I finally arrive at the tournament site and move through the doors, up the stairs. My friends are all there. I fill out my decklist, the result of days of testing. Brian and I went over every single card. It’s a lot of work for a simple list of 75 cards; a lot of mental energy. It feels worth it, though. I am satisfied with every single card. I feel like our nine-card alteration of Owen Turtenwald’s list is an accomplishment of sorts, but later the Croz (editor’s note: Saskatchewan player, Cody Crossman) will wonder how much difference nine cards makes. I’m not sure, but I feel like it’s pretty important. Curly (editor’s note: Red Deer player, Andrew Huska) decides to play our decklist. It makes me proud that someone else thought it was good.
“Waiting for the calling, anticipation in the air. We hope and dream of difference, city sleeping, unaware.”
I play some matches of magic. I play quite well throughout the day. I make some misplays. I make some pretty good plays. I email my girlfriend, who is in China, updating her on my progress. I enjoy the mental challenge. I enjoy beating the other players, but that’s not really the goal. The goal is to beat myself, to minimize errors. It’s the mind exercise that I revel in. If I play better in this tournament than the last one, then I’ve accomplished something. Sure, I have school as a mental outlet, but I haven’t found anything quite like playing in the multiple rounds of a magic tournament.
It encompasses focus, logical thought processes, attention to detail, and much more, both in execution and preparation. I have to be mentally tough too. Going on tilt is a problem.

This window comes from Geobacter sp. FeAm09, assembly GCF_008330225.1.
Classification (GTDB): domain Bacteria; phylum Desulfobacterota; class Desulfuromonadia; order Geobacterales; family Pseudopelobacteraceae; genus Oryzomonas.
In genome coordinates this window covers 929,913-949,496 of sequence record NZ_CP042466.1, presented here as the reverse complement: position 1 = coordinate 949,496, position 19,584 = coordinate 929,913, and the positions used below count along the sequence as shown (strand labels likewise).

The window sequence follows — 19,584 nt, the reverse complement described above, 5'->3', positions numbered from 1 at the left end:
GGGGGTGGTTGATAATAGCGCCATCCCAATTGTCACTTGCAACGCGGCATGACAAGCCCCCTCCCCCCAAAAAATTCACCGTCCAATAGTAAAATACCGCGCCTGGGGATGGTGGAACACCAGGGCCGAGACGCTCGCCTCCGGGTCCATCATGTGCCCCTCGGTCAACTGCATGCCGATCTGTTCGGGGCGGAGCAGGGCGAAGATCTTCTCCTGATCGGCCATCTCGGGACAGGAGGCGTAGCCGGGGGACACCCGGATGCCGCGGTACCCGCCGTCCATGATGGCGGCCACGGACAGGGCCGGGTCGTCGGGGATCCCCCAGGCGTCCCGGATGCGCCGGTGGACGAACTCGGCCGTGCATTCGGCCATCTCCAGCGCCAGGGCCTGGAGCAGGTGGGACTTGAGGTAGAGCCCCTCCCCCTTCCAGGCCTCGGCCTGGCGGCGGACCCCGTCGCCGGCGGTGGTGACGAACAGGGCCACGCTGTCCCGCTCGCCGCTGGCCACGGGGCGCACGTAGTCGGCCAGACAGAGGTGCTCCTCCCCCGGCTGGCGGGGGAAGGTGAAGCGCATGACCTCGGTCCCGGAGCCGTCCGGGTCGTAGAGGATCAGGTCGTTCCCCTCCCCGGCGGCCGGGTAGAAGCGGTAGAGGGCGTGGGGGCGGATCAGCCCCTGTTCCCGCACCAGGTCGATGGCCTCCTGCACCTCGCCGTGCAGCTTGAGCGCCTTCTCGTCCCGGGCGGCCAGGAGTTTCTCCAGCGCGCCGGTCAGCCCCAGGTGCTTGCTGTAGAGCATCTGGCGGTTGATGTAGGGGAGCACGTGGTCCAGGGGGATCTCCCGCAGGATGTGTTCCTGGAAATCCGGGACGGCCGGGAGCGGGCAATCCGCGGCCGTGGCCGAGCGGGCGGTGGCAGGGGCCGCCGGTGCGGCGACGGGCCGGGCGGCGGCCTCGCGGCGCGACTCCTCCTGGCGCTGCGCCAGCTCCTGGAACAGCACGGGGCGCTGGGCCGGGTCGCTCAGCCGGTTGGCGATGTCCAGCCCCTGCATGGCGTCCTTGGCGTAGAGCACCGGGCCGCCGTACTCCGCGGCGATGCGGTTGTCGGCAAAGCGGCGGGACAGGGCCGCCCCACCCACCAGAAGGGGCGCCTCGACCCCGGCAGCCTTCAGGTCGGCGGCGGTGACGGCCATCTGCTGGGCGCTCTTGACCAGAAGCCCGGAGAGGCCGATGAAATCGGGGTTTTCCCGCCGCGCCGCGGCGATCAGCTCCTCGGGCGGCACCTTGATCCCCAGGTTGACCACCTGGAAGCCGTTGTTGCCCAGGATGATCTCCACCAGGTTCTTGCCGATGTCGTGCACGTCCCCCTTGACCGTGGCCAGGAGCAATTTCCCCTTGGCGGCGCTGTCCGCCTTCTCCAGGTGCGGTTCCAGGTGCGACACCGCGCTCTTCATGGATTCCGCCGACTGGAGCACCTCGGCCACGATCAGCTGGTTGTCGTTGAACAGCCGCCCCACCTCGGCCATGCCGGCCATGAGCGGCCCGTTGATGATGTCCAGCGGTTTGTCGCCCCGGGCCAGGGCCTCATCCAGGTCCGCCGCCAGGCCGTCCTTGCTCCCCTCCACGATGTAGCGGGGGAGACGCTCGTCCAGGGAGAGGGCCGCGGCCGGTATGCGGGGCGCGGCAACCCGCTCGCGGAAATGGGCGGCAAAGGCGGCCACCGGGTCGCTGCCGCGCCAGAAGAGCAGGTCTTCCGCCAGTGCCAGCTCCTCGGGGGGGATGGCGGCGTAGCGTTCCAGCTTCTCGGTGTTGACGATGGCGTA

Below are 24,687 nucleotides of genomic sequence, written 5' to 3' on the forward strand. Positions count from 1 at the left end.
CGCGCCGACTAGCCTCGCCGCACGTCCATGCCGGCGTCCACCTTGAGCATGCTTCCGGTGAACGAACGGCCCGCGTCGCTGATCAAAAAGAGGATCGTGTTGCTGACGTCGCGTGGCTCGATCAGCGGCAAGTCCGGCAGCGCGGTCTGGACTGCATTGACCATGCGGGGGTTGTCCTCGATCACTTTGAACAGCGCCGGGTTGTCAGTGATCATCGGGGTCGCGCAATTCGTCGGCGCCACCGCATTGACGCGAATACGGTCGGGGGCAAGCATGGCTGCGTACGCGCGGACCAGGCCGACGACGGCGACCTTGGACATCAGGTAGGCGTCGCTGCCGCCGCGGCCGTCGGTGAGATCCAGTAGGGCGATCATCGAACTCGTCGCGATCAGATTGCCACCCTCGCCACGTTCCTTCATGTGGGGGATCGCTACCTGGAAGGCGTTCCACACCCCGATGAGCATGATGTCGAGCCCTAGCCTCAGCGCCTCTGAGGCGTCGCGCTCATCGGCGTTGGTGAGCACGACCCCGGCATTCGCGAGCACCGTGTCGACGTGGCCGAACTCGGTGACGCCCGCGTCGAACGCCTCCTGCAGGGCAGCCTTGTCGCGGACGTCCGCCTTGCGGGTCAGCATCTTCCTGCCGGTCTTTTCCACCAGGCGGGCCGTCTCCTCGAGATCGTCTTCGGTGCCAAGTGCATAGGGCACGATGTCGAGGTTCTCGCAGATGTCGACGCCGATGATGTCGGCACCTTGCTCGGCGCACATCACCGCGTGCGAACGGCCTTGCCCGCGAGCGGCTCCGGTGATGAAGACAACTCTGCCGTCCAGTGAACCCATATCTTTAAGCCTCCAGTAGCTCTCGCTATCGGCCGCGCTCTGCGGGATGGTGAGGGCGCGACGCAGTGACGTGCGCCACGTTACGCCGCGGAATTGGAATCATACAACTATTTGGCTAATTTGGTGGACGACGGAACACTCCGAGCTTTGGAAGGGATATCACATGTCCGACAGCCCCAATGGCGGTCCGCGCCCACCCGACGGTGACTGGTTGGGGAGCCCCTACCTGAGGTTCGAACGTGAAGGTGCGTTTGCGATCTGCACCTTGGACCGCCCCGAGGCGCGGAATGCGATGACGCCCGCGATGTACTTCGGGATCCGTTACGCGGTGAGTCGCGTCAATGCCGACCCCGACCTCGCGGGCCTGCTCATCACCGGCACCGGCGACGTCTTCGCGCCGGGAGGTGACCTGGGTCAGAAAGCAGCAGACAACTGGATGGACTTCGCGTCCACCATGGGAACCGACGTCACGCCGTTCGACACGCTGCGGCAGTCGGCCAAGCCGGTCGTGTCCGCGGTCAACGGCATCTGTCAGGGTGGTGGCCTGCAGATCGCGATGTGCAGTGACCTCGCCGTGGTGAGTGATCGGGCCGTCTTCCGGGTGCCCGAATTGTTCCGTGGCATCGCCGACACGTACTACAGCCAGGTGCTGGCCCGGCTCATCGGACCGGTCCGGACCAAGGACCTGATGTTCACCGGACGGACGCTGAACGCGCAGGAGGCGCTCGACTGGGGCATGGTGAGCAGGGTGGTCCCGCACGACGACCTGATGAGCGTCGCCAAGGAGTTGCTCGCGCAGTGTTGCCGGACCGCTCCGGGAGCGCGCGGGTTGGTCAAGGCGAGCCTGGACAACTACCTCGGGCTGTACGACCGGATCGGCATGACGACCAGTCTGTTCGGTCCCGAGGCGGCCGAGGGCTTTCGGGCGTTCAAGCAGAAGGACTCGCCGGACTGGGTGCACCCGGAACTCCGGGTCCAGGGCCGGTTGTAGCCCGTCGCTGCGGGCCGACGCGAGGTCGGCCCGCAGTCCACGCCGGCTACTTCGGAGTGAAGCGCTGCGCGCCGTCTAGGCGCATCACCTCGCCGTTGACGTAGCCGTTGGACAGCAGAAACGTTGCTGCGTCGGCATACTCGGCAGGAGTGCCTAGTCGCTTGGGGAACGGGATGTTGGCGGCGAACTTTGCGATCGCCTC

I make it into the top eight, along with Paul and Jared (editor’s note: BCSM-ers Paul MacKinnon and Jared Maguire).
In the quarterfinals, I get an excellent hand and play a very good first game. In game two, my hand isn’t quite so good and I lose a close one, making some mistakes along the way. In game three, I mulligan to five and lose quickly. I can’t help but think that the reason I lost was the pressure. I think that I had game two but couldn’t keep it entirely together when things started to not go my way. There’s that feeling I get sometimes when I’ve been in a relationship and things start to go wrong. I just start to notice the little things, signs that it’s not all as rosy as it used to be. I start doing things that I normally wouldn’t do, weird things that reek of desperation, desperation that I normally don’t feel, and eventually it just slips away. The match felt a lot like that, just less intense, and crammed into less than an hour. It was the most important match I’ve ever played and next time I’ll be prepared. I’ll notice the signs that it’s slipping away…and that helps keep me going.
“I promise you, we’ve come this far, and I’m not stopping, I’m not stopping now.”
We have all lost in the quarterfinals: Paul, Jared and myself. I’m still proud of the top eight placing. We walk out the front doors of the tournament site, back into fresh air for the first time in eight hours. I look around at the people surrounding me. The conversation is jovial. Jokes abound. I realize that if it weren’t for Magic, if it weren’t for this weird niche card game, that I would not know any of these people, and that’s the best reason to play.
We have some beers in the Hop in Brew and make jokes that no one else will get. We analyze what happened in the tournament. We convince each other that maybe our misplays weren’t misplays after all, and we talk about things that aren’t Magic related, because these aren’t just some people that I play Magic with. These are my friends, and I know that they’d still be my friends if I stopped playing, but it gives us a common goal, something to work towards, and it’s a lot of fun.
So no, I didn’t win a trip to Japan, but I’d do all it again in a heartbeat: all the time spent testing, classes skipped, money spent. Because, clearly, I love Magic.
In case you didn’t really like my self-reflective musings on why I play magic, here’s a decklist. People like decklists.
Ian Baker and Brian Ziemba – Croz Fairies